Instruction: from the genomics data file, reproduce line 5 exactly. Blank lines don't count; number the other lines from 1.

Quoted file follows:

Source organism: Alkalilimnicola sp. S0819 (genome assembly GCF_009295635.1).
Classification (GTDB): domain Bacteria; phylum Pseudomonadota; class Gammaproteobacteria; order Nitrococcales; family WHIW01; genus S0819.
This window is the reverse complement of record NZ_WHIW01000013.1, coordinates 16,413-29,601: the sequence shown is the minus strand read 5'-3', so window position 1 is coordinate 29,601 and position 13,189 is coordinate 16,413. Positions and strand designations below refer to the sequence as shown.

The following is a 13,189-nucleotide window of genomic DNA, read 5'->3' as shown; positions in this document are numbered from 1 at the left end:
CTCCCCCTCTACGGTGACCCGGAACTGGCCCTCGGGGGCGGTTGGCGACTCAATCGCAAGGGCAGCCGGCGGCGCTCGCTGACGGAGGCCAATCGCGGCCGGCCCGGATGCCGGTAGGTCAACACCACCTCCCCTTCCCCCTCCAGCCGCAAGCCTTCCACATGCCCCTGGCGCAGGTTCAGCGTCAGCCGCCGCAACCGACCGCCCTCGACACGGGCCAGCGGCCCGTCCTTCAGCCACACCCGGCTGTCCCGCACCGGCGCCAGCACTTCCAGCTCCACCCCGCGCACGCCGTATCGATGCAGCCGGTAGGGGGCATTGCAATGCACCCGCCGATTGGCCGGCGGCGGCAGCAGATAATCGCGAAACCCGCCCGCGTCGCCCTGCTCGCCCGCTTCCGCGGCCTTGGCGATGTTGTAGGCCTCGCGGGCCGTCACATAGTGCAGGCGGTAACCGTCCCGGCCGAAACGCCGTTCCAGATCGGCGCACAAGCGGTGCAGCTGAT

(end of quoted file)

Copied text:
CTCCCCCTCTACGGTGACCCGGAACTGGCCCTCGGGGGCGGTTGGCGACTCAATCGCAAGGGCAGCCGGCGGCGCTCGCTGACGGAGGCCAATCGCGGCCGGCCCGGATGCCGGTAGGTCAACACCACCTCCCCTTCCCCCTCCAGCCGCAAGCCTTCCACATGCCCCTGGCGCAGGTTCAGCGTCAGCCGCCGCAACCGACCGCCCTCGACACGGGCCAGCGGCCCGTCCTTCAGCCACACCCGGCTGTCCCGCACCGGCGCCAGCACTTCCAGCTCCACCCCGCGCACGCCGTATCGATGCAGCCGGTAGGGGGCATTGCAATGCACCCGCCGATTGGCCGGCGGCGGCAGCAGATAATCGCGAAACCCGCCCGCGTCGCCCTGCTCGCCCGCTTCCGCGGCCTTGGCGATGTTGTAGGCCTCGCGGGCCGTCACATAGTGCAGGCGGTAACCGTCCCGGCCGAAACGCCGTTCCAGATCGGCGCACAAGCGGTGCAGCTGAT